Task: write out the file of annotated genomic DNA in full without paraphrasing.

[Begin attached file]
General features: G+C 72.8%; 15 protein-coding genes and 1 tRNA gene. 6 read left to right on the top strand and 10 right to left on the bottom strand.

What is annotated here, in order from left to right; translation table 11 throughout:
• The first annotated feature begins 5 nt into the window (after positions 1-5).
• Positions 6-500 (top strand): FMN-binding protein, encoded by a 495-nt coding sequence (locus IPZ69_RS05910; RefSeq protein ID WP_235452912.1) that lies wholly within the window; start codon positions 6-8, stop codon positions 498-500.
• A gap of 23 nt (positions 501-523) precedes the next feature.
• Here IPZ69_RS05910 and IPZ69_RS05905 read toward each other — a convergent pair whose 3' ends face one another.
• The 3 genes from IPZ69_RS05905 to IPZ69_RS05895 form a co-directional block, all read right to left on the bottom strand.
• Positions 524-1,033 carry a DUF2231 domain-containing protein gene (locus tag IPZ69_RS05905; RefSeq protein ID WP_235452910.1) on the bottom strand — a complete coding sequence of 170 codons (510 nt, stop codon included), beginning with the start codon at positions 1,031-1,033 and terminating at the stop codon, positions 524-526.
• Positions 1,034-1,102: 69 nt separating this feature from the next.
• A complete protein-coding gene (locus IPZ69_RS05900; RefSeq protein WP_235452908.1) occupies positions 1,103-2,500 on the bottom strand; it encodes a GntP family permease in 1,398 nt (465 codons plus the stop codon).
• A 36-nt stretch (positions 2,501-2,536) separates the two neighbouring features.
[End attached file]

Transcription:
General features: G+C 72.8%; 15 protein-coding genes and 1 tRNA gene. 6 read left to right on the top strand and 10 right to left on the bottom strand.

What is annotated here, in order from left to right; translation table 11 throughout:
• The first annotated feature begins 5 nt into the window (after positions 1-5).
• Positions 6-500 (top strand): FMN-binding protein, encoded by a 495-nt coding sequence (locus IPZ69_RS05910; RefSeq protein ID WP_235452912.1) that lies wholly within the window; start codon positions 6-8, stop codon positions 498-500.
• A gap of 23 nt (positions 501-523) precedes the next feature.
• Here IPZ69_RS05910 and IPZ69_RS05905 read toward each other — a convergent pair whose 3' ends face one another.
• The 3 genes from IPZ69_RS05905 to IPZ69_RS05895 form a co-directional block, all read right to left on the bottom strand.
• Positions 524-1,033 carry a DUF2231 domain-containing protein gene (locus tag IPZ69_RS05905; RefSeq protein ID WP_235452910.1) on the bottom strand — a complete coding sequence of 170 codons (510 nt, stop codon included), beginning with the start codon at positions 1,031-1,033 and terminating at the stop codon, positions 524-526.
• Positions 1,034-1,102: 69 nt separating this feature from the next.
• A complete protein-coding gene (locus IPZ69_RS05900; RefSeq protein WP_235452908.1) occupies positions 1,103-2,500 on the bottom strand; it encodes a GntP family permease in 1,398 nt (465 codons plus the stop codon).
• A 36-nt stretch (positions 2,501-2,536) separates the two neighbouring features.